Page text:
Kalia joins the ranks of several other SeaWorld orcas who have been bred at young ages -- an orca named Katina first became pregnant at SeaWorld San Diego at about six years old, while another named Takara gave birth to her first calf at age 11. Yet another, Kalina, gave birth to her first calf, Keet, when she was only seven. And an orca named Kohana was only eight when she had her first calf, Adan, and then birthed a second calf less than two years later (661 days). This short time between births is not natural, notes Ingrid Visser, founder and principal scientist at the Orca Research Trust.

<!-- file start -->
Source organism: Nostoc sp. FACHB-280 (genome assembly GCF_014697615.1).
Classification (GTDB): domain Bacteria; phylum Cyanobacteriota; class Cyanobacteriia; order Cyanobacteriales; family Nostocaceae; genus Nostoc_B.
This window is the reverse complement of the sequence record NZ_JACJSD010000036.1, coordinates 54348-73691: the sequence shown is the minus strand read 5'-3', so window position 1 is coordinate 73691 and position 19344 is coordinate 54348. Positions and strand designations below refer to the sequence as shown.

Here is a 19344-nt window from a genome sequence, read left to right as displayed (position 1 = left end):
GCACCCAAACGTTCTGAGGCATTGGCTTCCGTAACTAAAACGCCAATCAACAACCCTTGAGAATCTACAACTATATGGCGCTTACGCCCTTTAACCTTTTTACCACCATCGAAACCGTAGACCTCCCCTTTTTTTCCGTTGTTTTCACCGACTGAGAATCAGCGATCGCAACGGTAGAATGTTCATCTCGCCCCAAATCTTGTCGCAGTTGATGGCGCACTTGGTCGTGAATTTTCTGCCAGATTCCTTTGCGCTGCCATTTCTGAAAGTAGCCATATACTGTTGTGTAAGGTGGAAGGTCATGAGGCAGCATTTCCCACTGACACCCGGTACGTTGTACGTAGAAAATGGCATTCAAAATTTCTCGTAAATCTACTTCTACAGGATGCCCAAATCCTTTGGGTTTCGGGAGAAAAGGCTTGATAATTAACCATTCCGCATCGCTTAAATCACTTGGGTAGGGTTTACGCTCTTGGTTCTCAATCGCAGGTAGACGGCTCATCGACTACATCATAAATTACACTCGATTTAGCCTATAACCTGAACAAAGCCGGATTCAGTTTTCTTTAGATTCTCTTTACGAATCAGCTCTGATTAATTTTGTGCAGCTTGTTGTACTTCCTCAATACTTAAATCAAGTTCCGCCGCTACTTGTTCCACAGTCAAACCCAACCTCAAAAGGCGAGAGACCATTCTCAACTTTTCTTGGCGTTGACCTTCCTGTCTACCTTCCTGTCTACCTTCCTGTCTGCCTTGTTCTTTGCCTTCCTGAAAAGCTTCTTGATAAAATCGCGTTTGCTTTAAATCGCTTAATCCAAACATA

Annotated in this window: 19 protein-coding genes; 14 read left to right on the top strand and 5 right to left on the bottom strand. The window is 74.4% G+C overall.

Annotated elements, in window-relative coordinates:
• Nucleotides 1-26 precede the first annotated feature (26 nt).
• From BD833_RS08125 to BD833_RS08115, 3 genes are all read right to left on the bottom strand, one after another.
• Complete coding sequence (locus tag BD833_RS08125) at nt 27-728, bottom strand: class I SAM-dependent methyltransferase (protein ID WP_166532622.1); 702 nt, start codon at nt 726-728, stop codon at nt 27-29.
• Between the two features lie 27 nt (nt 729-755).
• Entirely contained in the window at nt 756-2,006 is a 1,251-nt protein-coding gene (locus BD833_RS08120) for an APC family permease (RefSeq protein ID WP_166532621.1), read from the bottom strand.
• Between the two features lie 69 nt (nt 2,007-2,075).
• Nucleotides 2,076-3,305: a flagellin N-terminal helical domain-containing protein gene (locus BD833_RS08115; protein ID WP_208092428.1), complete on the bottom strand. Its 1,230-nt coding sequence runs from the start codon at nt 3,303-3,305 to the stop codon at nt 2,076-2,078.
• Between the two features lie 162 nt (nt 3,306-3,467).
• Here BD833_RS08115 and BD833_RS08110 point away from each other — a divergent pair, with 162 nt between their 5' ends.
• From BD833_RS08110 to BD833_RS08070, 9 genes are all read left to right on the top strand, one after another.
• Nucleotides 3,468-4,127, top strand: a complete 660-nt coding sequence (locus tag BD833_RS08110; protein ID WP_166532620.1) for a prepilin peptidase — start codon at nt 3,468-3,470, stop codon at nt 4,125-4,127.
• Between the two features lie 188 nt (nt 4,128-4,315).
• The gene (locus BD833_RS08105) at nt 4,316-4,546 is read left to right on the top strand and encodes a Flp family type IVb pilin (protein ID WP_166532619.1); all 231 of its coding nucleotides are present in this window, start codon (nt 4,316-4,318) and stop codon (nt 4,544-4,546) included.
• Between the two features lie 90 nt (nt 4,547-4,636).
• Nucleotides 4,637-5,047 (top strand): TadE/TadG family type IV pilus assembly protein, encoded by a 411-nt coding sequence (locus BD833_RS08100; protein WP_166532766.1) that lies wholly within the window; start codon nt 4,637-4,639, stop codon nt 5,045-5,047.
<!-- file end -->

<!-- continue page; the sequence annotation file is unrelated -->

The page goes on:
"A female killer whale requires a 17 month gestation period, followed by a 3 year nursing period in which it must remain with its calf," Visser told The Dodo. "Thus, at a minimum, a female killer whale requires over four and a half years in order to effect a proper birth and nursing period. [It's] abhorrent, yet sadly typical of SeaWorld parks and the industry that they would breed this female so young and so soon after giving birth to a previous calf."